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-   -   One-Handed Applause (Josh Cohen & Brink Lindsey) (http://bloggingheads.tv/forum/showthread.php?t=4089)

Uhurusasa 02-16-2010 01:39 PM

Re: One-Handed Applause (Josh Cohen & Brink Lindsey)
 
thanks, for your reply, it has helped me refine my original questions.

A. Insurance:
A means of indemnity against a future occurrence of an uncertain event; The business of providing insurance; Metaphoric: Any attempt to anticipate an unfavorable event; Blackjack: A bet made after the deal, which pays off if the dealer has blackjack; An insurance policy
en.wiktionary.org/wiki/insurance

An indemnity is a sum paid by A to B by way of compensation for a particular loss suffered by B. The indemnifying party (A) may or may not be responsible for the loss suffered by the indemnified party (B). Forms of indemnity include cash payments, repairs, replacement, and reinstatement.
http://en.wikipedia.org/wiki/Indemnity

B. Health Care:
Health care (often healthcare in British English), is the treatment and management of illnesses of the elderly, and the preservation of health through services offered by the medical, dental, complementary and alternative medicine, pharmaceutical, clinical sciences (in vitro diagnostics), nursing, and allied health professions. Health care embraces all the goods and services designed to promote health, including “preventive, curative and palliative interventions, whether directed to individuals or to populations”.[1] The definition of health care is continously evolving, and varies significantly between different cultures.[2]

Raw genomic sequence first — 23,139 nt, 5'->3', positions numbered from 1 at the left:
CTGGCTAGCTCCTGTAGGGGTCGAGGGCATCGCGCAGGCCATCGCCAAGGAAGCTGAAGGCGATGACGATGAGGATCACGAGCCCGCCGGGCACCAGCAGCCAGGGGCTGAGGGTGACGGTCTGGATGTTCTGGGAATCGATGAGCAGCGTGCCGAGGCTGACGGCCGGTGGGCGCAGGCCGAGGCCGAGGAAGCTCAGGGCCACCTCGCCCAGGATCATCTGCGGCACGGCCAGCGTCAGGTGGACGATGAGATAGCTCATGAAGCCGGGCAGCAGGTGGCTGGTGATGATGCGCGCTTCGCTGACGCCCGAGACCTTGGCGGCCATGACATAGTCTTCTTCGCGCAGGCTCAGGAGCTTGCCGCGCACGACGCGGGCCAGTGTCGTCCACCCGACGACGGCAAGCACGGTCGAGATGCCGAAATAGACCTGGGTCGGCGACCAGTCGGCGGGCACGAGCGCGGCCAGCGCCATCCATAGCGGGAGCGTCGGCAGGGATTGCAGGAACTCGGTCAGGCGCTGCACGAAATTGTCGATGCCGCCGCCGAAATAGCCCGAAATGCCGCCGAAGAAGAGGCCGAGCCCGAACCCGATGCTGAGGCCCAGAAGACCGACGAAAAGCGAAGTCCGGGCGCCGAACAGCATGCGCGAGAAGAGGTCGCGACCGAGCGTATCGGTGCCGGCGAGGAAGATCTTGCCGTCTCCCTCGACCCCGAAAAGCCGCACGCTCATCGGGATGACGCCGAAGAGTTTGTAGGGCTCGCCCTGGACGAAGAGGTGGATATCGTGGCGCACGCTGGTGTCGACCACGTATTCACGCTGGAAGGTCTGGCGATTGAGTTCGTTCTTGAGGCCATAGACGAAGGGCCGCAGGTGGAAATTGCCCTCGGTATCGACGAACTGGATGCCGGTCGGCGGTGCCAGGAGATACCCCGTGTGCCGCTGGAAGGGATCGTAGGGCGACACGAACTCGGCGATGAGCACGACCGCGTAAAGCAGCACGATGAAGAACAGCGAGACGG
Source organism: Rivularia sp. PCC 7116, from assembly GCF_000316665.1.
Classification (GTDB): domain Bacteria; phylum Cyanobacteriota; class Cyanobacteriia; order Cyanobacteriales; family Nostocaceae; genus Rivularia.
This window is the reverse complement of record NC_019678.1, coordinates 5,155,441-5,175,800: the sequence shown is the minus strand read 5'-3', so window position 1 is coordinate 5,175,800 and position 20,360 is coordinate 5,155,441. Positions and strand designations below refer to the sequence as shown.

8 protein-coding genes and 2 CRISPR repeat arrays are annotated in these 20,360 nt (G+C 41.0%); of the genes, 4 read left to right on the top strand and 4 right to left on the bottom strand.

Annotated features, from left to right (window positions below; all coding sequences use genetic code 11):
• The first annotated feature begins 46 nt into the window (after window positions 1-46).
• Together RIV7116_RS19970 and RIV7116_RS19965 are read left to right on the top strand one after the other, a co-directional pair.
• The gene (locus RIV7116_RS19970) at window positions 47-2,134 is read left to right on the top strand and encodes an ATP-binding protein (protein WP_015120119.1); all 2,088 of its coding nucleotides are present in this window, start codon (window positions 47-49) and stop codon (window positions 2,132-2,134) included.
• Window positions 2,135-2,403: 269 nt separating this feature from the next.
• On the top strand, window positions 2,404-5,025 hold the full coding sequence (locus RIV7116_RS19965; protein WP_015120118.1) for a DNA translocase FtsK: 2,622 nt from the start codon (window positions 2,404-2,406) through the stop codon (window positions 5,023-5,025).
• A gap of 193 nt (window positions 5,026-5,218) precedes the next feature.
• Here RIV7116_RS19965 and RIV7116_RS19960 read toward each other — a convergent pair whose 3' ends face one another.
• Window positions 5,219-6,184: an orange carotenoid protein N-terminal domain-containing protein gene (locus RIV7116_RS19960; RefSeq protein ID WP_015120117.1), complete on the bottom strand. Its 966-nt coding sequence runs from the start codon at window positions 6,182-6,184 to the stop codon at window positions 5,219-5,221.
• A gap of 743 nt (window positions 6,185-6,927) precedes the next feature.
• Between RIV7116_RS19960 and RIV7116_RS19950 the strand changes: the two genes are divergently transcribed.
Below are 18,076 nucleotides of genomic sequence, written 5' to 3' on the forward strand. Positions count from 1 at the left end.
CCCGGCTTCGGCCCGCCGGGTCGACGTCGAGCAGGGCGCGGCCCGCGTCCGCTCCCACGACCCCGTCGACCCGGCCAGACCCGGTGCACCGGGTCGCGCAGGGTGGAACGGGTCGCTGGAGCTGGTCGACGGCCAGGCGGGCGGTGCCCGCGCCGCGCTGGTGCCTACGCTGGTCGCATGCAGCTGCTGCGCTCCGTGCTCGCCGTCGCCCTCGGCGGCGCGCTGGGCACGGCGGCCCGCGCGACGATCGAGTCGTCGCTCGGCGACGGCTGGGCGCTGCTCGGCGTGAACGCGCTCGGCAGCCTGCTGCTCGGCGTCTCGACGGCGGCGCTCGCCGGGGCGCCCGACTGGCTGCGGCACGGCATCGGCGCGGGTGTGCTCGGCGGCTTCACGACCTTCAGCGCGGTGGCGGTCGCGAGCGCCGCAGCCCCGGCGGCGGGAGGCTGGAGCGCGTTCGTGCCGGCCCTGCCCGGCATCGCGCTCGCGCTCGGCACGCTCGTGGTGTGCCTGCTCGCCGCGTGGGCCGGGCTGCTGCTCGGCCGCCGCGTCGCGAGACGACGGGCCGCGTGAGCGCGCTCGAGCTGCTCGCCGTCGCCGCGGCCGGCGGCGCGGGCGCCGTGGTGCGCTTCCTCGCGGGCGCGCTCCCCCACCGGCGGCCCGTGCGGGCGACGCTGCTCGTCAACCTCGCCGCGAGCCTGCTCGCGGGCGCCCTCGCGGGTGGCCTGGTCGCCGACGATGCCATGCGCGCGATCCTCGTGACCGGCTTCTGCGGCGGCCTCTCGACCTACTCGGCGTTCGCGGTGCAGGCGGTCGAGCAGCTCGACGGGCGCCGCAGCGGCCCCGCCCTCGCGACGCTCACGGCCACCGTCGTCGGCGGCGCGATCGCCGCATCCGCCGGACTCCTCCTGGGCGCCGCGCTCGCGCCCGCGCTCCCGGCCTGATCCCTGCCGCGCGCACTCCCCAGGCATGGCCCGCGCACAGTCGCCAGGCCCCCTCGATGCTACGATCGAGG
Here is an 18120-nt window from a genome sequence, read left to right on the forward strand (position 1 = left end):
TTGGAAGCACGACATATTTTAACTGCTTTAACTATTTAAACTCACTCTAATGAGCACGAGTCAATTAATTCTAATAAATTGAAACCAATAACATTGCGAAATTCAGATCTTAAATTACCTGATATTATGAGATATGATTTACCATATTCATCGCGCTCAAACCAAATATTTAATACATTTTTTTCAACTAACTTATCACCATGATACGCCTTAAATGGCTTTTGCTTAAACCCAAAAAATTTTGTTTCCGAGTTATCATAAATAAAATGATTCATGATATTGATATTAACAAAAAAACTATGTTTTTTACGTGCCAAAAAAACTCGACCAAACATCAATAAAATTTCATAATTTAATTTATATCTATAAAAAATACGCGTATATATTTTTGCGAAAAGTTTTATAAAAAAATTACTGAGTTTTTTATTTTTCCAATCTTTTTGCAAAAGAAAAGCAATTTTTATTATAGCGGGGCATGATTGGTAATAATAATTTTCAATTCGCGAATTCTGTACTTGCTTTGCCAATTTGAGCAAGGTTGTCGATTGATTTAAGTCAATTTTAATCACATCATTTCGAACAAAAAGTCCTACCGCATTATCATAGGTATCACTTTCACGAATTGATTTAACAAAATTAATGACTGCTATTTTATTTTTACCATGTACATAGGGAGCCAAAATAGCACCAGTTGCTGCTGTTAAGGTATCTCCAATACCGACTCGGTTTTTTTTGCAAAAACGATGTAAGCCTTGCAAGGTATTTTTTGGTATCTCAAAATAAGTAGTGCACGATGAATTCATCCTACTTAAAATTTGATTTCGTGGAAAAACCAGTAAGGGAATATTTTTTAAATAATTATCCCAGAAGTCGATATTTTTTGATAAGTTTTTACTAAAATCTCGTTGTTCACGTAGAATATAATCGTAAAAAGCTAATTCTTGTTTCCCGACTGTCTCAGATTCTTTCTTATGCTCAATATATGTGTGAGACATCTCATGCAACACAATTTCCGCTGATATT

http://en.wikipedia.org/wiki/Health_care

considering A. (Insurance) and B. (Health Care) as separate entities, how do we(the royal we) structure the optimal relationship between A and B? in other words, to get the best B.(for everyone) what would A. look like?

what is the relationship between the quality of B. and the cost of A.?

then too, what is the relationship between the quality of A. and the cost of B.?

if B. is considered a right, rather than a privilege, what does this say about A.?

presently:
1. is the cost of both A. and B. too high(according to whom, for whom, and why)?

2. is the quality of both A. and B. the same for all?